Despite all repressive measures by the IRGC, the uprising continues
WASHINGTON, DC, 15 February 2018 — In a press conference in its Washington, DC office, the National Council of Resistance of Iran revealed new details about how the Islamic Revolutionary Guards Corp (IRGC), and the Ministry of Information and Security (MOIS), have been using cyberwarfare against the people of Iran, in a bid to counter the recent outbreak of popular unrest.
NCRI said that a new wave of domestic cyberwarfare, led by the IRGC in collaboration with the MOIS, accelerated significantly after the recent eruption of nationwide protests in Iran. The internal network of the main opposition People’s Mojahedin Organization of Iran (MEK/PMOI), which is the principal member of the National Council of Resistance of Iran (NCRI), has established that the regime has focused all its energy on mass surveillance through malicious software embedded in IRGC mobile apps, designed to actively monitor and disrupt the communication of protesters and dissidents.
The latest popular uprising in Iran against the ruling theocracy erupted on December 28, 2017 and spread to 142 towns and cities with breakneck speed. The protests sent shockwaves through the regime and around the world. Many policy experts now view the revolt as a “landmark event” and a “turning point” since the regime’s establishment in 1979.
The protesters’ use of cyber technology proved to be the regime’s Achilles’ Heel, rendering it incapable, despite a huge show of force, of stopping the expansion of protests. Beginning on the second day, the protests expanded in size and scope due to pre-announced locations and times, even as the regime desperately cut off access to the Internet and blocked key mobile apps such as Telegram at considerable financial and political cost as well as international embarrassment, NCRI said.
“Iran: Cyber Repression: How the IRGC Uses Cyberwarfare to Preserve the Theocracy,” a 70-page book published by the NCRI-US, was released at the press conference.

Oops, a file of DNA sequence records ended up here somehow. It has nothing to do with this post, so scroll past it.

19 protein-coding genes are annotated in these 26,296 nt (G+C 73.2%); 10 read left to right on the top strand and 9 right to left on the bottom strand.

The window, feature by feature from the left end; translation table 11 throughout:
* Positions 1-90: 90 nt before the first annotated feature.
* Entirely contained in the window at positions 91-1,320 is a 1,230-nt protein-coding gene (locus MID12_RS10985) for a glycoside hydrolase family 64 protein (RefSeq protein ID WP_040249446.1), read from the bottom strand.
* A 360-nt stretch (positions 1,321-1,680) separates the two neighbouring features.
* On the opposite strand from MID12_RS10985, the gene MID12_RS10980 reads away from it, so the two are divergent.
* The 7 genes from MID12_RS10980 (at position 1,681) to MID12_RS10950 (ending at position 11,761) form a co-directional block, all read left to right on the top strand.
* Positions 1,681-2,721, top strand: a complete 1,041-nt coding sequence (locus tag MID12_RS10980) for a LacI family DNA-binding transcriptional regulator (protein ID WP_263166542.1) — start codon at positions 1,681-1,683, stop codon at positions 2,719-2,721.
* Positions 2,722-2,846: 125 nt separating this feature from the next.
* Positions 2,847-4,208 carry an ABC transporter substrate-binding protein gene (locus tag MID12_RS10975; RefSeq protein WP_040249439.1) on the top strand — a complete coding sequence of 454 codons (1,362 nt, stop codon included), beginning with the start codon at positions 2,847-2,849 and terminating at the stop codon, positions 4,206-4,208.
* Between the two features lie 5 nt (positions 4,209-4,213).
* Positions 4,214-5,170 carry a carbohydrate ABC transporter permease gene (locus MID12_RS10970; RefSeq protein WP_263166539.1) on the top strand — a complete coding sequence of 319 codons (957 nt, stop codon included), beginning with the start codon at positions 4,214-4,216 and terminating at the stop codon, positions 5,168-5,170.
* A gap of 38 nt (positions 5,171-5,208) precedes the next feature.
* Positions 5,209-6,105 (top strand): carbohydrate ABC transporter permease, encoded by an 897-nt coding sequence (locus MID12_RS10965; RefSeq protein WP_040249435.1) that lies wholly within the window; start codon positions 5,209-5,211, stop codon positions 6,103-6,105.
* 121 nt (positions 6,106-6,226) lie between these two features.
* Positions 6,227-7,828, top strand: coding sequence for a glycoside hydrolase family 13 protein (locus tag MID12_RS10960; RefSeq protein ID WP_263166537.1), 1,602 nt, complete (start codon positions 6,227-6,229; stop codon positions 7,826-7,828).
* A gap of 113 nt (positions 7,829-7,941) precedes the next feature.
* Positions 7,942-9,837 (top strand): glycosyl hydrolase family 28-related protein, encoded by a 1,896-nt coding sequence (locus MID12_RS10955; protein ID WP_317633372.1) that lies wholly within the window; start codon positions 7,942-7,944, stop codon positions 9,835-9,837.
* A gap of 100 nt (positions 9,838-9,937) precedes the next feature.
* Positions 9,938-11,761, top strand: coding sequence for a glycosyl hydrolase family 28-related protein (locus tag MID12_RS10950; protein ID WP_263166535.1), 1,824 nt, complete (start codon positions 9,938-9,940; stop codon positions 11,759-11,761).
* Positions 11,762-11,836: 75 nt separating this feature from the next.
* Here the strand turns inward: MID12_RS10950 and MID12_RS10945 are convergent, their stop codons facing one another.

Alireza Jafarzadeh, the deputy director of the NCRI’s Washington office a block away from the White House, presented the NCRI findings at the press conference, saying, “The IRGC has weaponized western cyber technology to target its own people, who are engaged in the uprising to free their country.”
The NCRI said that the homegrown market place Café Bazaar, modeled after Google Play, is monitored by the IRGC.
According to the Mujahedin-e Khalq (MEK) sources in Iran, through front companies such as Hanista, the IRGC has created apps such as Mobogram, an unofficial Telegram fork. The IRGC uses the malware embedded in Mobogram to spy on, identify, threaten and eventually arrest the protesters who used Mobogram during the uprising. The malicious codes are undetected by the mobile users. If Mobogram is installed by an administrator of a Telegram channel on his/her phone, the malicious code allows the IRGC to gain full access to the entire list of that channel’s subscribers.
Ironically, some of these spyware-enabled apps are available on Google Play, Apple Store, and GitHub, potentially exposing millions of users worldwide to the IRGC’s spyware and surveillance activities.
“The same cyber unit of the IRGC Intelligence Organization that is involved in the development of the spyware-enabled apps is also responsible for the regime’s cyberwarfare against the West and the countries in the region,” Jafarzadeh added.
The IRGC-developed mobile apps are accessible on global markets, in clear violation of U.S. sanctions, including executive orders 13606, which prohibits facilitating the Iranian regime’s ‘computer and network disruption, monitoring, and tracking,’ as well as 13224, which prohibits providing any assistance to entities associated with the IRGC, the NCRI’s new book explained.
Jafarzadeh urged the international community to take appropriate measures to pressure the regime and stand on the side of the Iranian people. “The U.S. Government needs to adopt a much tougher policy regarding the rogue behavior of the Iranian regime, including the IRGC’s cyber warfare,” he warned. “The Iranian regime is currently hard at work testing the success of these apps on the people of Iran first. If not confronted, its next victims will be the people of other nations.”
The NCRI report said, “What gives confidence to the Iranian regime to continue cyber repression is the international community’s inaction and ambivalence. As such, the United States, the European Union and the Arab nations in the region have added responsibility to act.”
“Cyber repression by the Iranian regime must not be analyzed in a vacuum and separate from other repressive measure at home, export of terrorism and nuclear expansion. To counter Tehran’s increasing cyber threats, a comprehensive and decisive policy must be adopted,” Jafarzadeh concluded. [/vc_column_text]
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